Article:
In our post this week about the one year anniversary of being a shelter volunteer stirred up a lot of emotions personally and from readers. Thank-you for the many comments and emails of support and suggestions regarding Radish, a shelter cat on a bite hold and kill list.
To make a long, unpleasant story short, Radish a senior shelter cat of unknown origin has been caged for three months without being vetted. The shelter declined to do an exam with sedation. Please don’t leave comments trashing the shelter. It’s a complicated situation. Radish has bitten several people but there may be an underlying medical reason including possible dental issues. The only way to save his life is for me to sign a waiver taking responsibility. After visiting Radish shelter on Wednesday with my husband and numerous emails and calls later, we’ve arranged for our vet Dr. Rich Goldstein to do a complete exam next Thursday under sedation.
There is always a risk putting any cat under sedation. There’s no way to know in advance what kind of treatment he will require. Dental alone could be over $1000. Cancer, diabetes or some other disease? Who knows? Once the results of the exam are known, my husband and I will need to decide if we are prepared to adopt a cat with medical and/or behavior issues or find another home for him. It’s huge decision to take on the legal responsibility. My commitment to any pet is nothing less than 100% and for life. The timing is not ideal especially with Merlin in sharp decline, but the thought of Radish suffering or being put down was too much for me.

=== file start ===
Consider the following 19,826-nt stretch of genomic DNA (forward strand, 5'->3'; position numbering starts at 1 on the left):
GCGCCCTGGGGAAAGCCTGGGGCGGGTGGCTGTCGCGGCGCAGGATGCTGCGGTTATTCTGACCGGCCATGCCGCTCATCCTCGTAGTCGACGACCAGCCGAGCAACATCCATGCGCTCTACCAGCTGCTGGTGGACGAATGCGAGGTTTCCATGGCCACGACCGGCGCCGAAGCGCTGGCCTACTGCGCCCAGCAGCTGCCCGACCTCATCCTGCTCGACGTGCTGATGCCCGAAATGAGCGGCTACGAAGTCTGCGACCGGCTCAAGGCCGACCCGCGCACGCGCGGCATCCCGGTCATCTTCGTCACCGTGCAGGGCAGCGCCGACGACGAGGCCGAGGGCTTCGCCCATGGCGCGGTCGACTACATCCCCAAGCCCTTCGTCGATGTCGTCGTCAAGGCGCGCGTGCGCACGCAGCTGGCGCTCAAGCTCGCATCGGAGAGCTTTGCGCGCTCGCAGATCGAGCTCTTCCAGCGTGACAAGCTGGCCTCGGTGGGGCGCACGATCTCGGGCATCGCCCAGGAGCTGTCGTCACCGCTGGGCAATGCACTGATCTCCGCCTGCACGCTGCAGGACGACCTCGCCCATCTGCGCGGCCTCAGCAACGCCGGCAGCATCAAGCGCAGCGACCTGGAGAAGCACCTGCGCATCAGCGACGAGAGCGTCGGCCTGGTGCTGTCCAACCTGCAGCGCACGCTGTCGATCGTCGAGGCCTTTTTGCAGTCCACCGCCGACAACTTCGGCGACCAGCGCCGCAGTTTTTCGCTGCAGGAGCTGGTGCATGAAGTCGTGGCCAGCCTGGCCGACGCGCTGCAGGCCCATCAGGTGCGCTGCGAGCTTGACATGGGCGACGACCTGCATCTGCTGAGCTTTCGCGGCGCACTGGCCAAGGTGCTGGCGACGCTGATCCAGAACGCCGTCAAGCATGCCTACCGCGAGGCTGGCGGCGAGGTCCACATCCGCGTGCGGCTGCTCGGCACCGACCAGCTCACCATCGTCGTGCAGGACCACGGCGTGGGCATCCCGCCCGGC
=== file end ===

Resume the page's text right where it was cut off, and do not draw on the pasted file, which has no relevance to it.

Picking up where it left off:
I’d had such high hopes for Radish when I featured him two months ago. He was feisty, super smart but hated being in a cage. He wasn’t exactly a love bug but he’d let me pet and brush him on my lap.
Week after week, Radish got gradually more bitey and frustrated. He cried loudly to be let out of his cage but the small windowless room was not enough freedom. He never bit me but I was aware how he might turn on a dime to aggression.
Cats purr when they’re happy but they also purr when stressed or in pain. In this video, Radish has the dilated pupils of a very stressed cat, perhaps in pain. His loud stress purr speaks volumes.
If you are the praying kind, please pray for him. If you do Reiki, please send healing energy. If you can make donation to our emergency veterinary care fund, please do. If you can share this on social media, please do. All is needed and appreciated. I don’t have time to put together a fundraising campaign. PayPal is all I can do for now. Hubby has written about Radish on HUFFINGTON POST
Update: Radish was fully vetted and he has an enlarged heart, liver and kidney disease and requires dental surgery. He’s also much older than the shelter estimate of 8 and is actually about 14. We’ll be fostering him and providing prescription thyroid diet, regular vet visits to monitor his thyroid and stabilize him before risking dental anesthesia. We’ll update with new posts.